5. Work less
In spite of mass production, industrialisation, automation and mechanisation, Westerners are overworked, often to the point of exhaustion. Too often by the time people come home they have no energy to do anything other than sit in front of the TV.
In spite of our wealth and unprecedented economic growth, our work makes us slaves. For a sustainable future we need to work less, do less, spend less and be more. From simply being will emerge relationships, celebrations and joy. Sustainable living is joyful living.
Our lives have become dependent on cars – even for a short distance. This lack of exercise makes us obese and unhealthy, with less energy than we might have if we walked.
We live in homes, drive around in machines and work in offices; we hardly ever come into contact with the natural world. But if we do not know, see, and experience Nature, how can we love it? And if we do not love Nature, how can we protect it? So walking in Nature, taking walking holidays and walking to work can be a real doorway to wellbeing.
7. Bake bread
Gandhi advocated spinning and weaving cloth at home as a way of defying consumerism, reconnecting us with tradition and proclaiming the virtues of simplicity.
For some of us, making our own bread can serve that purpose. Bread is an essential ingredient in the Western diet.
When we bake our own bread mindfully, using organic wholemeal flour, we’re aware of the quality of the ingredient, we’re able to slow down and pay attention, to share and celebrate. If it’s not home-baked, then our bread should come from a local bakery.
Lorries filled with processed bread rushing up and down the country cause pollution: it may be cheap, but in environmental terms it’s very expensive.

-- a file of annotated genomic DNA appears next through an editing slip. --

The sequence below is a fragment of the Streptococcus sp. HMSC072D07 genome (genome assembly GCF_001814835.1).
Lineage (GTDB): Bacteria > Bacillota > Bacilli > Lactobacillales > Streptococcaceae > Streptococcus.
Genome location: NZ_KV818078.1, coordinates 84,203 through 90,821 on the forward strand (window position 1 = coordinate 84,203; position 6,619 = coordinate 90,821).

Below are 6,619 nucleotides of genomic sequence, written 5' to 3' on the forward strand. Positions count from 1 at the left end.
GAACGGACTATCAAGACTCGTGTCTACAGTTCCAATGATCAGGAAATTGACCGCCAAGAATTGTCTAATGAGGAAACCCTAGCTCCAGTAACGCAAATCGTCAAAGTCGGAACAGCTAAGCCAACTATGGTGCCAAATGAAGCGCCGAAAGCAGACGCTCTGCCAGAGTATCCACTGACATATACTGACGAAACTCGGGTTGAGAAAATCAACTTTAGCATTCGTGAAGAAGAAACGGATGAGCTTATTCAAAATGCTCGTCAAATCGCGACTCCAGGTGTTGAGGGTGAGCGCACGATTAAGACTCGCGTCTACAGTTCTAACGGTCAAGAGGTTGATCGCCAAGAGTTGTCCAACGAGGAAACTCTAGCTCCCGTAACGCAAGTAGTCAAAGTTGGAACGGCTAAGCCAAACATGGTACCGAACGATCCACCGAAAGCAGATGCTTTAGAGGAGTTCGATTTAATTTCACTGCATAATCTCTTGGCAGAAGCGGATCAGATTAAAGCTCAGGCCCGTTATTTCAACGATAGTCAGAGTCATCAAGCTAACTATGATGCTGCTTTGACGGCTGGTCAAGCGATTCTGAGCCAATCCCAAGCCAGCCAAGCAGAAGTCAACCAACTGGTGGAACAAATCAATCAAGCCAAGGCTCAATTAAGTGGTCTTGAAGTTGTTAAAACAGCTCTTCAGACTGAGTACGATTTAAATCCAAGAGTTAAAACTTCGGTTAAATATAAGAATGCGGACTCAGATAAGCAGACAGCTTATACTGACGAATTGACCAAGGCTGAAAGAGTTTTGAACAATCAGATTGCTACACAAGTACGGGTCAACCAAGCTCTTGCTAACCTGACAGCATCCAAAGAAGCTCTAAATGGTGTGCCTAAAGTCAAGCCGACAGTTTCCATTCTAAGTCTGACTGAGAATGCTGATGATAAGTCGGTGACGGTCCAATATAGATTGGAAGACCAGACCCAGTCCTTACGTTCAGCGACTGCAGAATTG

8. Meditation and prayer
Our lives have become too busy and stressful. The pressure of work and to succeed; the pressure to cope with excess information – pressure all around.
To restore the balance we must take time to replenish ourselves and to develop soul qualities, for reflection and for our proper relationship with the natural world and the Creator to develop and grow.
Every day, for at least half an hour, we need stillness and silence, so the rest of the day is founded on spiritual tranquillity.
Vested interests will always find ways to fool people and seek profit and power which damage the Earth. Therefore we need to be awake and alert to the exploitative actions of others.
But such protests cannot be made alone; we have to be in solidarity with organisations working for a sustainable future, such as Friends of the Earth, Greenpeace and Christian Aid. Choose an organisation which suits your temperament and work with your local community, form a local group and take interest in local politics.
10. Be informed
No one can lay down a blueprint for green living: each of us has to develop our own ideas. But we have to build on all the new thinking in this field. There are books, magazines and courses which can help us. We need to make time to study.
Satish Kumar is a peace and environmental activist and Editor Emeritus of Resurgence & Ecologist magazine.
The Resurgence Festival of Wellbeing, featuring leading speakers, change-makers and performers, takes place on Saturday 23 September, 10.00-18.00, at St James’s Church, Piccadilly, London W1J 9LL. Tickets cost £45 (£35 Concessions).
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